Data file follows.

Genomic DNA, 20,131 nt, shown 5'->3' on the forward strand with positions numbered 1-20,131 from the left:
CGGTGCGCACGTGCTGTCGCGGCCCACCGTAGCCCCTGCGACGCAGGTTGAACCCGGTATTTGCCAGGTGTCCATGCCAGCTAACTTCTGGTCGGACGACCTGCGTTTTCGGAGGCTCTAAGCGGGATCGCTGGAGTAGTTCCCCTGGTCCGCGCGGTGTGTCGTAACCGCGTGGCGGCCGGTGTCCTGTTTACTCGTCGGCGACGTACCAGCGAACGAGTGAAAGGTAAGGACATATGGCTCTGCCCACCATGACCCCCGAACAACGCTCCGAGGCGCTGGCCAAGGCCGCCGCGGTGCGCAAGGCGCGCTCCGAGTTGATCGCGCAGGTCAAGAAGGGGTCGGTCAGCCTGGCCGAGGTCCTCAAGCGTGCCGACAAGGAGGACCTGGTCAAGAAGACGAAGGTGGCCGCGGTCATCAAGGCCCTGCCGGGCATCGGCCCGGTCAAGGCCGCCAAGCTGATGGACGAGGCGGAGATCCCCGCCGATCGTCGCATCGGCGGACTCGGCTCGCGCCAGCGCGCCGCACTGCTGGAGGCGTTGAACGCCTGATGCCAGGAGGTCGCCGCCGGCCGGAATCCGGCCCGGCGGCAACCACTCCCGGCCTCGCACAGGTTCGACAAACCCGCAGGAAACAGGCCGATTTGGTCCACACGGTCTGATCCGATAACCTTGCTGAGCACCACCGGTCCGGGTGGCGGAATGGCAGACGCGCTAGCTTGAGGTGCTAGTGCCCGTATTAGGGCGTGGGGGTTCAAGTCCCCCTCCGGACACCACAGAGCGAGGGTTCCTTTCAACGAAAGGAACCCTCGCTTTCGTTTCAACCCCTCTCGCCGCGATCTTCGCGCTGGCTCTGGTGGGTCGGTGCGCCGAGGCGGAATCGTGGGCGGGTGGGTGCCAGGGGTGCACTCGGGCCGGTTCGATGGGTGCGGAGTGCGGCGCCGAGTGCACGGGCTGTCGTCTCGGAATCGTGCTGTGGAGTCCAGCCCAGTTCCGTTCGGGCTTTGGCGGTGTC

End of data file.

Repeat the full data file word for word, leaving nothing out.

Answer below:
Genomic DNA, 20,131 nt, shown 5'->3' on the forward strand with positions numbered 1-20,131 from the left:
CGGTGCGCACGTGCTGTCGCGGCCCACCGTAGCCCCTGCGACGCAGGTTGAACCCGGTATTTGCCAGGTGTCCATGCCAGCTAACTTCTGGTCGGACGACCTGCGTTTTCGGAGGCTCTAAGCGGGATCGCTGGAGTAGTTCCCCTGGTCCGCGCGGTGTGTCGTAACCGCGTGGCGGCCGGTGTCCTGTTTACTCGTCGGCGACGTACCAGCGAACGAGTGAAAGGTAAGGACATATGGCTCTGCCCACCATGACCCCCGAACAACGCTCCGAGGCGCTGGCCAAGGCCGCCGCGGTGCGCAAGGCGCGCTCCGAGTTGATCGCGCAGGTCAAGAAGGGGTCGGTCAGCCTGGCCGAGGTCCTCAAGCGTGCCGACAAGGAGGACCTGGTCAAGAAGACGAAGGTGGCCGCGGTCATCAAGGCCCTGCCGGGCATCGGCCCGGTCAAGGCCGCCAAGCTGATGGACGAGGCGGAGATCCCCGCCGATCGTCGCATCGGCGGACTCGGCTCGCGCCAGCGCGCCGCACTGCTGGAGGCGTTGAACGCCTGATGCCAGGAGGTCGCCGCCGGCCGGAATCCGGCCCGGCGGCAACCACTCCCGGCCTCGCACAGGTTCGACAAACCCGCAGGAAACAGGCCGATTTGGTCCACACGGTCTGATCCGATAACCTTGCTGAGCACCACCGGTCCGGGTGGCGGAATGGCAGACGCGCTAGCTTGAGGTGCTAGTGCCCGTATTAGGGCGTGGGGGTTCAAGTCCCCCTCCGGACACCACAGAGCGAGGGTTCCTTTCAACGAAAGGAACCCTCGCTTTCGTTTCAACCCCTCTCGCCGCGATCTTCGCGCTGGCTCTGGTGGGTCGGTGCGCCGAGGCGGAATCGTGGGCGGGTGGGTGCCAGGGGTGCACTCGGGCCGGTTCGATGGGTGCGGAGTGCGGCGCCGAGTGCACGGGCTGTCGTCTCGGAATCGTGCTGTGGAGTCCAGCCCAGTTCCGTTCGGGCTTTGGCGGTGTC